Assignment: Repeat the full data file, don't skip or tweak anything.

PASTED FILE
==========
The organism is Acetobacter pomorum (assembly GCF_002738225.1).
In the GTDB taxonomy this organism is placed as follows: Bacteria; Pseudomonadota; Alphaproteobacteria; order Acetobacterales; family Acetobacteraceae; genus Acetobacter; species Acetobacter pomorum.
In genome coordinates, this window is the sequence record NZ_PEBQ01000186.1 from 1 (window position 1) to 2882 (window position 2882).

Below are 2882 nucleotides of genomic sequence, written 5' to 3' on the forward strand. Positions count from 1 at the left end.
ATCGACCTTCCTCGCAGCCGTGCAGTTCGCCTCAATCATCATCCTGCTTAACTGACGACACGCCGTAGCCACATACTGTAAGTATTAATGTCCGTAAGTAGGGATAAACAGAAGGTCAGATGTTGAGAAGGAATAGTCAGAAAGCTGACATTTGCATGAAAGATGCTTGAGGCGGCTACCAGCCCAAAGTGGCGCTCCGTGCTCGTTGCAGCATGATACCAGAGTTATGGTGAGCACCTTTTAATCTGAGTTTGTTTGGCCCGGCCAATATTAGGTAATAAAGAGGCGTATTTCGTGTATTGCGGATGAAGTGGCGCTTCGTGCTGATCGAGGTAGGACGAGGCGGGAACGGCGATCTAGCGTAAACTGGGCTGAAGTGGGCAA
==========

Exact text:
The organism is Acetobacter pomorum (assembly GCF_002738225.1).
In the GTDB taxonomy this organism is placed as follows: Bacteria; Pseudomonadota; Alphaproteobacteria; order Acetobacterales; family Acetobacteraceae; genus Acetobacter; species Acetobacter pomorum.
In genome coordinates, this window is the sequence record NZ_PEBQ01000186.1 from 1 (window position 1) to 2882 (window position 2882).

Below are 2882 nucleotides of genomic sequence, written 5' to 3' on the forward strand. Positions count from 1 at the left end.
ATCGACCTTCCTCGCAGCCGTGCAGTTCGCCTCAATCATCATCCTGCTTAACTGACGACACGCCGTAGCCACATACTGTAAGTATTAATGTCCGTAAGTAGGGATAAACAGAAGGTCAGATGTTGAGAAGGAATAGTCAGAAAGCTGACATTTGCATGAAAGATGCTTGAGGCGGCTACCAGCCCAAAGTGGCGCTCCGTGCTCGTTGCAGCATGATACCAGAGTTATGGTGAGCACCTTTTAATCTGAGTTTGTTTGGCCCGGCCAATATTAGGTAATAAAGAGGCGTATTTCGTGTATTGCGGATGAAGTGGCGCTTCGTGCTGATCGAGGTAGGACGAGGCGGGAACGGCGATCTAGCGTAAACTGGGCTGAAGTGGGCAA